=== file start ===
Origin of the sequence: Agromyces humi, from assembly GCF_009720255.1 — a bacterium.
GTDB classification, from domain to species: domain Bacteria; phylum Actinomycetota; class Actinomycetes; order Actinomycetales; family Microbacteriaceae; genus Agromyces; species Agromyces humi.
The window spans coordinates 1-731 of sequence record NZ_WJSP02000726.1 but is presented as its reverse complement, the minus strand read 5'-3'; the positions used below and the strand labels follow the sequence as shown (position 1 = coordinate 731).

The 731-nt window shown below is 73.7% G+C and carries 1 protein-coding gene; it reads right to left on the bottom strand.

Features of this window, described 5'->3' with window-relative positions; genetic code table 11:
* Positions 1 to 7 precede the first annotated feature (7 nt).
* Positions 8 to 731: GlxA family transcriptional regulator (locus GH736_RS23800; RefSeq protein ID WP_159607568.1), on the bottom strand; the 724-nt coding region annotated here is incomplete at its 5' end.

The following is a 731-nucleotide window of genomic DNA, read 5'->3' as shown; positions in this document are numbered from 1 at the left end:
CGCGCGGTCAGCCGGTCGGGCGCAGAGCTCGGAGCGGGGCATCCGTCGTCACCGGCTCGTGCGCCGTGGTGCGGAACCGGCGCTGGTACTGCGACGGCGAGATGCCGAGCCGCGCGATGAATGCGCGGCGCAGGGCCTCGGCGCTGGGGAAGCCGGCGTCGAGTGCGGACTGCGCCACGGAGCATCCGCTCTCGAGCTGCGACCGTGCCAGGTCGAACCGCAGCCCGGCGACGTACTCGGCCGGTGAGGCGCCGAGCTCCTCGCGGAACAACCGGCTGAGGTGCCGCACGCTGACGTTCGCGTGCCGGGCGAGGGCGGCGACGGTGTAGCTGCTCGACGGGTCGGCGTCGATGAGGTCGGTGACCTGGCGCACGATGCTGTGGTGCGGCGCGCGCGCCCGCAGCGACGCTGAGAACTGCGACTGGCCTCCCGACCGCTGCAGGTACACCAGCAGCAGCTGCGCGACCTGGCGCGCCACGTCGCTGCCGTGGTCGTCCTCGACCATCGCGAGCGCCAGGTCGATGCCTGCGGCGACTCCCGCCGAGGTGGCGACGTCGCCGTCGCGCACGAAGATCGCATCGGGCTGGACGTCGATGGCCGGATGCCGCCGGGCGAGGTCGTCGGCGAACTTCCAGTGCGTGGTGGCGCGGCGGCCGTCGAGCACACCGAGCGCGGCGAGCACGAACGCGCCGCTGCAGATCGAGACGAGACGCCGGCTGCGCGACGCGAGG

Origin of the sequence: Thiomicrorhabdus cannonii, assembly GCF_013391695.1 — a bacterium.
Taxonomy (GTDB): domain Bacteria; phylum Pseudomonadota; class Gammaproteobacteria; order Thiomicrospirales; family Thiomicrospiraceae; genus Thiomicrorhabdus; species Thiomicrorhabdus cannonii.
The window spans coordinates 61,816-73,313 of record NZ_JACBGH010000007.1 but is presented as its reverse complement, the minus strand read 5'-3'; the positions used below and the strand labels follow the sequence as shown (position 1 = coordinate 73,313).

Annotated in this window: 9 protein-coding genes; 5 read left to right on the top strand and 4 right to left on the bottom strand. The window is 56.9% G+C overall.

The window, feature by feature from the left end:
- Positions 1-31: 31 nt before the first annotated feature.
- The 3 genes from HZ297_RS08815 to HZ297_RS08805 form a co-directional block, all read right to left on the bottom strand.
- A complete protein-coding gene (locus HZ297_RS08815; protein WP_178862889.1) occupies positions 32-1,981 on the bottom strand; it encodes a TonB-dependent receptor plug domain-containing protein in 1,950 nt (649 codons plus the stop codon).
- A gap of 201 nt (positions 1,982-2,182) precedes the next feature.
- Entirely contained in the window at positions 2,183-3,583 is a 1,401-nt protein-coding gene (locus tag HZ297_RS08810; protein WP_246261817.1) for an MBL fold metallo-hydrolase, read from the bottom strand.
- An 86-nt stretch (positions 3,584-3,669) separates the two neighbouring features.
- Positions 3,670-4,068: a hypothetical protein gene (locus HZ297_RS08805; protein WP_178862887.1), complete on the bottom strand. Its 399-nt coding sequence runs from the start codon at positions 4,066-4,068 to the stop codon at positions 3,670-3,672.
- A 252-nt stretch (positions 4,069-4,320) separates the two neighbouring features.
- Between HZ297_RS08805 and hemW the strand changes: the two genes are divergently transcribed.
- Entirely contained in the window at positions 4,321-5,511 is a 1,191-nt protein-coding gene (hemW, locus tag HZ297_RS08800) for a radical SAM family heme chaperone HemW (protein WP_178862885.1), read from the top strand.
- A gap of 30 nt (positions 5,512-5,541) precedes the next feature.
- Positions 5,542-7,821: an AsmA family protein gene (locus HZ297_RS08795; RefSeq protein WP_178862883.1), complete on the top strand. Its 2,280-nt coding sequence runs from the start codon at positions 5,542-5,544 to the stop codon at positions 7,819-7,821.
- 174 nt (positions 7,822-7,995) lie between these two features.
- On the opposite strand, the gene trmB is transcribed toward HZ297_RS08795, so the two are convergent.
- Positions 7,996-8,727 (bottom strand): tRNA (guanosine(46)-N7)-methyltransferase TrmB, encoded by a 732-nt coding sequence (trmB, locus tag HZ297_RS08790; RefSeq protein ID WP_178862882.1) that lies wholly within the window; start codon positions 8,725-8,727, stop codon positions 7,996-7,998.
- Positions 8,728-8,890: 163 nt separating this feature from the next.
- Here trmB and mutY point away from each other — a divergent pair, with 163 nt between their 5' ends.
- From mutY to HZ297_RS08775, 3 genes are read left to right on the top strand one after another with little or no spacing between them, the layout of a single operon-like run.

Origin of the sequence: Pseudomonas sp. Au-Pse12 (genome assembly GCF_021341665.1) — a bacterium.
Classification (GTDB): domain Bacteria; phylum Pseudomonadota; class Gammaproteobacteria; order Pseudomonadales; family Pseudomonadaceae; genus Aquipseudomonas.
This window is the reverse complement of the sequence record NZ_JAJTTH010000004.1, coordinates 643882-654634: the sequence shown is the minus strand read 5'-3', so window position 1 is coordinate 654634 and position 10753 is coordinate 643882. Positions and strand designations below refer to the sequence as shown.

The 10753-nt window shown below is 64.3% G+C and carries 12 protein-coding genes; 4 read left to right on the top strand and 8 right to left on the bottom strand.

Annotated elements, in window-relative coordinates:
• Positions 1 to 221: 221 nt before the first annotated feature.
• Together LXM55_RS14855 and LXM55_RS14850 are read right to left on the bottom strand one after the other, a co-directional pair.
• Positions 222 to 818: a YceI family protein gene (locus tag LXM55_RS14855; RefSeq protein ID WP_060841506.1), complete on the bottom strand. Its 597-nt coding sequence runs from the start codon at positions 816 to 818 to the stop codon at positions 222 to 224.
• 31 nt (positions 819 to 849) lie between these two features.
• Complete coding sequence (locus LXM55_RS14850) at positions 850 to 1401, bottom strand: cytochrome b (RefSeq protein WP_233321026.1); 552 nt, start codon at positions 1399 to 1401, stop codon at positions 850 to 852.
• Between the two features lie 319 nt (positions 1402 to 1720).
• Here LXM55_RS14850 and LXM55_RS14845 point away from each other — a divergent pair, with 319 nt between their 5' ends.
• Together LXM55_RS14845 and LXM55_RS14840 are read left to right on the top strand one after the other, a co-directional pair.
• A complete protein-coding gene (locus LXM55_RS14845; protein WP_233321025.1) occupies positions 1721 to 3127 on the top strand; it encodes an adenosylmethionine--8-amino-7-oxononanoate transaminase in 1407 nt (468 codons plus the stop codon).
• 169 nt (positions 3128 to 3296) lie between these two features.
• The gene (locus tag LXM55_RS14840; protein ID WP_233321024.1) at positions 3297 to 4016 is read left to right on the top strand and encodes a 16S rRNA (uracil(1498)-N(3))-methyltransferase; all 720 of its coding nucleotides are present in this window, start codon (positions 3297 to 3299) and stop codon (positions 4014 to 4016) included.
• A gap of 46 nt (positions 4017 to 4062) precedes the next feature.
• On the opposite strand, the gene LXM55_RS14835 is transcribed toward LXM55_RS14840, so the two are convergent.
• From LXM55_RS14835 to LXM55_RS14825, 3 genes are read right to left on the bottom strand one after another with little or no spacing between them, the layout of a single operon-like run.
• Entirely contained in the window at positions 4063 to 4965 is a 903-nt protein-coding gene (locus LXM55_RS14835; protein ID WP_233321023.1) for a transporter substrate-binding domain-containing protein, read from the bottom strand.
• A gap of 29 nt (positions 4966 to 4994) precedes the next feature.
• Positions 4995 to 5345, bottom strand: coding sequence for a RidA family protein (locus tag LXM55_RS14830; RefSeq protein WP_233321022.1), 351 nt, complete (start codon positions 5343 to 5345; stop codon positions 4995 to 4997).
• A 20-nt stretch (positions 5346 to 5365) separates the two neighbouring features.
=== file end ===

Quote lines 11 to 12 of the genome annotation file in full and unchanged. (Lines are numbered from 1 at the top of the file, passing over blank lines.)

Taxonomy (GTDB): domain Bacteria; phylum Pseudomonadota; class Gammaproteobacteria; order Thiomicrospirales; family Thiomicrospiraceae; genus Thiomicrorhabdus; species Thiomicrorhabdus cannonii.
The window spans coordinates 61,816-73,313 of record NZ_JACBGH010000007.1 but is presented as its reverse complement, the minus strand read 5'-3'; the positions used below and the strand labels follow the sequence as shown (position 1 = coordinate 73,313).